Category Archives: Jung

Trickster Times

A fascinating interpretation!

“Facing and integrating the Shadow is a necessary part of what Jung called individuation: the lifelong process of psychological integration, as the individual strives to become whole.

As for the person, so for the culture. Identify the contemporary Trickster(s), and you’ll discover the nature of the contemporary cultural Shadow. It’s anger, hate, alienation, xenophobia, a retreat into insularity, a buttressing of the barricades. We all see it, and we all fear it. The state of affairs faced now by the people of the UK (and also in the USA, with the emergence of Trickster Trump) is a consequence of generations of politicians refusing to listen to and respond to the concerns of the people they’re supposed to represent. What isn’t acknowledged goes underground, becomes Shadow. But here’s the thing about the Shadow, and it’s critical to understand this if you want what follows to be better than what came before: it’s no good berating the Shadow, shouting it down, calling it names, telling it it’s bad. The cultural Shadow is part of who we are, and we all have to take responsibility for it. You can’t do moral high ground with the Shadow. The Shadow is ourselves. Refuse the Shadow, and you’ll never be whole. The beginning of the long, hard work of integrating the Shadow is listening to it, not abusing it. Lash out at the Shadow, as waves of so-called ‘progressives’ are now doing throughout the UK; refuse its right to have a voice – and it will turn round and bite you in the throat. You can’t kill the Shadow. The Shadow is you.

We might not have chosen these particular Tricksters, but now we have them. What follows from their particular brand of disruption might not be better than what came before – but it might be. It’s all down to us. It’s all down to the way we respond to and integrate that cultural Shadow.”

shadow-within-christian-houge

Advertisements

The Opposite of Love Is Power… Not Hatred – C.G. Jung | Dr. Peter Milhado

By Peter Milhado PHD on March 9, 2014

 

There are two kinds of suffering.  Suffering imposed on us by the outside and suffering created by ourselves.  All we can do with suffering imposed by the outside is share it in the human family and show compassion, love and empathy for those who’ve been hurt.  Suffering created by ourselves is referred to as neurotic suffering i.e. ‘inauthentic suffering’.  At bottom, neurosis is a moral and ethical problem.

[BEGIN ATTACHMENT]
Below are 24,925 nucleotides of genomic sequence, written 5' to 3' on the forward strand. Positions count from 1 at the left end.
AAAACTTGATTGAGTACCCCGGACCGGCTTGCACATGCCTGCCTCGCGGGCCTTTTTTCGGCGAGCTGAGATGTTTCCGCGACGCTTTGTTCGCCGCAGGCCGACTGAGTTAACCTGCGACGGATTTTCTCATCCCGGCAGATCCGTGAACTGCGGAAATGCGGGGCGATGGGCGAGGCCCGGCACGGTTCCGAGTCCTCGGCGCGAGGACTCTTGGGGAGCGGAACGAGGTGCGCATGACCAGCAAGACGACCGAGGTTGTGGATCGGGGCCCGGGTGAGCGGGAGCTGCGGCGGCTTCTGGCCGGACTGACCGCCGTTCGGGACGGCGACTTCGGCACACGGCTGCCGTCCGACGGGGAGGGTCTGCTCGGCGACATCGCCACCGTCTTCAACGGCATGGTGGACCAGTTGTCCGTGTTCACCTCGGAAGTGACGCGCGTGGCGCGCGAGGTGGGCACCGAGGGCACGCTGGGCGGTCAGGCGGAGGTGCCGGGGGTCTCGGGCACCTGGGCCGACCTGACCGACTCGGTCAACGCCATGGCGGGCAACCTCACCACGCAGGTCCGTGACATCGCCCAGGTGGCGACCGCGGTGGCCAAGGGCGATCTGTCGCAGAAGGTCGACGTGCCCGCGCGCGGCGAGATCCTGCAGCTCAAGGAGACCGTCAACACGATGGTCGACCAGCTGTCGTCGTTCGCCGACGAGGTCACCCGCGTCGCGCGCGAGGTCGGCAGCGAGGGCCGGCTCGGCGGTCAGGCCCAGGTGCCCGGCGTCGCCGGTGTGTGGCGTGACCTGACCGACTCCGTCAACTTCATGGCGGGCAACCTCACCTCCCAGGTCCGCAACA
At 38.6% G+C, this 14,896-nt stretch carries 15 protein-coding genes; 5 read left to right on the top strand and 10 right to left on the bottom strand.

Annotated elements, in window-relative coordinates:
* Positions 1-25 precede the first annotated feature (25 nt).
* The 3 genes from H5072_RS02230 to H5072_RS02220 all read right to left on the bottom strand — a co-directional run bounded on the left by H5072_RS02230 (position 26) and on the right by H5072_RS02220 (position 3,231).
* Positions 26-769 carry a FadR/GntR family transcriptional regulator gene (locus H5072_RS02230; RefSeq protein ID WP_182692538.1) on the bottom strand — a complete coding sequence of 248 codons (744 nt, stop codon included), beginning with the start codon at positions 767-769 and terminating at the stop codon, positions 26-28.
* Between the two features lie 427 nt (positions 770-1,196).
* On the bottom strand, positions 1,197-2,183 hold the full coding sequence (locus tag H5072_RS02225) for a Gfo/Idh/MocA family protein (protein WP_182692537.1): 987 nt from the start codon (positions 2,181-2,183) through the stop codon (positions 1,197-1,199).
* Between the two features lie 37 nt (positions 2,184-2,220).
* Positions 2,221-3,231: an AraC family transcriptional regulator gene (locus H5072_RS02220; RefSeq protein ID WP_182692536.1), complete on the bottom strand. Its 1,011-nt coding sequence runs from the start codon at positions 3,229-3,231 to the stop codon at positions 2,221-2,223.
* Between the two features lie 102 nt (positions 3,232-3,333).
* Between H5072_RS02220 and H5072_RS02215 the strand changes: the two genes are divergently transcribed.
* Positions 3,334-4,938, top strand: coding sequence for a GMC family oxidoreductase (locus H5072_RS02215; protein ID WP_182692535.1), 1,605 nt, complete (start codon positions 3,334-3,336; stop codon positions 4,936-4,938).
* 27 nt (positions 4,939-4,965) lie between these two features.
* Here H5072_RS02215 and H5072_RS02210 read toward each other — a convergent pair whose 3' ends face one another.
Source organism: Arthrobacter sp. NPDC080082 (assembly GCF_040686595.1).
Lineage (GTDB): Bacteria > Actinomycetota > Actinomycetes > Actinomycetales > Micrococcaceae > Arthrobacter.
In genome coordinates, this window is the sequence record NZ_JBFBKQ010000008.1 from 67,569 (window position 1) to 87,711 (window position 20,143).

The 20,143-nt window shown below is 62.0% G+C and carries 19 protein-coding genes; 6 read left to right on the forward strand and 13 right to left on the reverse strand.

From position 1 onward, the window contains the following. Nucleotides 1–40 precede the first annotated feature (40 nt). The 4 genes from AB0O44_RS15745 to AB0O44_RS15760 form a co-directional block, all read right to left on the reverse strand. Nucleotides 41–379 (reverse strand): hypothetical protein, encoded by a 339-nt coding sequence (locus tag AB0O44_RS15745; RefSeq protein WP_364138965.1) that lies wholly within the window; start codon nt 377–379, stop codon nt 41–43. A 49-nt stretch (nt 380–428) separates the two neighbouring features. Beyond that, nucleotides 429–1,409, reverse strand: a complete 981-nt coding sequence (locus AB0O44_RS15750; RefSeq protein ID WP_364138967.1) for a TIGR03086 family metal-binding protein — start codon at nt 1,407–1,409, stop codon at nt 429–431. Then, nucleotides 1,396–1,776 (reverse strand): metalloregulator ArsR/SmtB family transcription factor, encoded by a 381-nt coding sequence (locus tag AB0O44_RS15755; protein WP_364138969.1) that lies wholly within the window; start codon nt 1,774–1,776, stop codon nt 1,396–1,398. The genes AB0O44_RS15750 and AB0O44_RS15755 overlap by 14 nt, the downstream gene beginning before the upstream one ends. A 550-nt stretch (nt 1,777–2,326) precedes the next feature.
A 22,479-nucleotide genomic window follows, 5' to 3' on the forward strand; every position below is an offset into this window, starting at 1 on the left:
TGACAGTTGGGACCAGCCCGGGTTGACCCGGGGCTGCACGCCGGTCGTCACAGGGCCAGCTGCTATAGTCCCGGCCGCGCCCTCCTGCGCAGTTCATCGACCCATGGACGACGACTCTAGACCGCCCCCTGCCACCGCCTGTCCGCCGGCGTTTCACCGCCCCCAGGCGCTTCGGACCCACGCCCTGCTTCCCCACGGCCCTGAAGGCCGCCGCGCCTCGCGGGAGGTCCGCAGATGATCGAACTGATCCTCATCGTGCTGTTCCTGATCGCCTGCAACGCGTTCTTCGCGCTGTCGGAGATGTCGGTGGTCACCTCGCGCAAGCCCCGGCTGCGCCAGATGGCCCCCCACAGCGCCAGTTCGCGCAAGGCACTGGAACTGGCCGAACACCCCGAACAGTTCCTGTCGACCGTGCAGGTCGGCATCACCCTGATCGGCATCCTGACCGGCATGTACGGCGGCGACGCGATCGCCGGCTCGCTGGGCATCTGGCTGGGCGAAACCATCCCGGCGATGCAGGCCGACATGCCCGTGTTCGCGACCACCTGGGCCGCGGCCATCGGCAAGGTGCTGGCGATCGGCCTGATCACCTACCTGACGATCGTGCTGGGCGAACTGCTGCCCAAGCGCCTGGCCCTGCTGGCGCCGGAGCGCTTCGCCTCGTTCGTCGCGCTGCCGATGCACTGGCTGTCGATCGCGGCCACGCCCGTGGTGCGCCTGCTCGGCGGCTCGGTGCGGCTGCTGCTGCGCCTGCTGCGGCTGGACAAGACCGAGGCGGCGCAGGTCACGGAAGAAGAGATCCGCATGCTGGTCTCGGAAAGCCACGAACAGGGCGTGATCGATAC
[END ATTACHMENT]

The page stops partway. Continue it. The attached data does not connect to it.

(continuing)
In other words symptoms like neurotic anxiety, depression, compulsions, ulcers, headaches etc. occur primarily because we try to manipulate others.

We do this in a variety of ways…i.e. blaming, withholding feelings and affection, using guilt to have others do our bidding, temper tantrums and primarily abusing power.  The opposite of love is power, not hatred.

[ … ]A calling may be postponed, avoided, or intermittently missed. It may also possess one completely. Eventually it wins out and makes its claim either in a soulful life, or if ignored, in meaninglessness, cynicism, hoarding, loneliness and alienation.

The dragon we must slay is no more that the monster of everyday expectations about how we “ought” to live our lives. If we realize this, we will be back in the world, but “no longer of it”. We will be able to interact with others without submitting to their definition of who we are supposed to be! This precious pearl that is one’s individual worth can only be found when we are willing to stand alone. By consciously choosing to pursue the inner journey, we transform impersonal fate into our own personal destiny.

Franz MatschFranz Matsch

via The Opposite of Love Is Power… Not Hatred – C.G. Jung | Dr. Peter Milhado.

Jung’s Active Imagination | Reality Sandwich